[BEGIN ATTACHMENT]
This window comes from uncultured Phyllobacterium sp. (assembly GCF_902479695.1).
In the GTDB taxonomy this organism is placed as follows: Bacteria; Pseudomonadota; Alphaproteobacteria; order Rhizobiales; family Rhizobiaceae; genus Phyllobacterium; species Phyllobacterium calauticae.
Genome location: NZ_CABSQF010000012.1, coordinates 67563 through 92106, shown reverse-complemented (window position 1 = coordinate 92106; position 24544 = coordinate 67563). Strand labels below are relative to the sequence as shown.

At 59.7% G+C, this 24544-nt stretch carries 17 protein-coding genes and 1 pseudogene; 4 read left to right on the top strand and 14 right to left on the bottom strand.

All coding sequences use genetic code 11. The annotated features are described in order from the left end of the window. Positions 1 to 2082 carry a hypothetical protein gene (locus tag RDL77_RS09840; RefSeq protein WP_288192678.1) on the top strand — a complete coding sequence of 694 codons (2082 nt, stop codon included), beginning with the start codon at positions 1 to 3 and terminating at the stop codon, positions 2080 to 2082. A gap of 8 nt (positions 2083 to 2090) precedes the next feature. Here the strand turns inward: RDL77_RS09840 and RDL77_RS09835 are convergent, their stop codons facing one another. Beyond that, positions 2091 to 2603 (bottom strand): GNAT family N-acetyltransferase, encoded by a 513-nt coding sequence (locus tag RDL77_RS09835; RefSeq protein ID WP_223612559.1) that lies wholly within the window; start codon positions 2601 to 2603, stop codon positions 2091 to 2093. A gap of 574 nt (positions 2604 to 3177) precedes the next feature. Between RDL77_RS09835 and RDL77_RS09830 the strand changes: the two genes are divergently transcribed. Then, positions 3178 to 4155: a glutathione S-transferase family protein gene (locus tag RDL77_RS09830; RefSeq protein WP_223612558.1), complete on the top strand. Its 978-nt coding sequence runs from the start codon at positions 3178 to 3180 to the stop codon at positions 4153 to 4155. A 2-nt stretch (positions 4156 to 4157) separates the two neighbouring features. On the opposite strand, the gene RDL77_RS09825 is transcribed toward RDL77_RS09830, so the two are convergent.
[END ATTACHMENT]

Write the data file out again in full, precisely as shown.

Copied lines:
This window comes from uncultured Phyllobacterium sp. (assembly GCF_902479695.1).
In the GTDB taxonomy this organism is placed as follows: Bacteria; Pseudomonadota; Alphaproteobacteria; order Rhizobiales; family Rhizobiaceae; genus Phyllobacterium; species Phyllobacterium calauticae.
Genome location: NZ_CABSQF010000012.1, coordinates 67563 through 92106, shown reverse-complemented (window position 1 = coordinate 92106; position 24544 = coordinate 67563). Strand labels below are relative to the sequence as shown.

At 59.7% G+C, this 24544-nt stretch carries 17 protein-coding genes and 1 pseudogene; 4 read left to right on the top strand and 14 right to left on the bottom strand.

All coding sequences use genetic code 11. The annotated features are described in order from the left end of the window. Positions 1 to 2082 carry a hypothetical protein gene (locus tag RDL77_RS09840; RefSeq protein WP_288192678.1) on the top strand — a complete coding sequence of 694 codons (2082 nt, stop codon included), beginning with the start codon at positions 1 to 3 and terminating at the stop codon, positions 2080 to 2082. A gap of 8 nt (positions 2083 to 2090) precedes the next feature. Here the strand turns inward: RDL77_RS09840 and RDL77_RS09835 are convergent, their stop codons facing one another. Beyond that, positions 2091 to 2603 (bottom strand): GNAT family N-acetyltransferase, encoded by a 513-nt coding sequence (locus tag RDL77_RS09835; RefSeq protein ID WP_223612559.1) that lies wholly within the window; start codon positions 2601 to 2603, stop codon positions 2091 to 2093. A gap of 574 nt (positions 2604 to 3177) precedes the next feature. Between RDL77_RS09835 and RDL77_RS09830 the strand changes: the two genes are divergently transcribed. Then, positions 3178 to 4155: a glutathione S-transferase family protein gene (locus tag RDL77_RS09830; RefSeq protein WP_223612558.1), complete on the top strand. Its 978-nt coding sequence runs from the start codon at positions 3178 to 3180 to the stop codon at positions 4153 to 4155. A 2-nt stretch (positions 4156 to 4157) separates the two neighbouring features. On the opposite strand, the gene RDL77_RS09825 is transcribed toward RDL77_RS09830, so the two are convergent.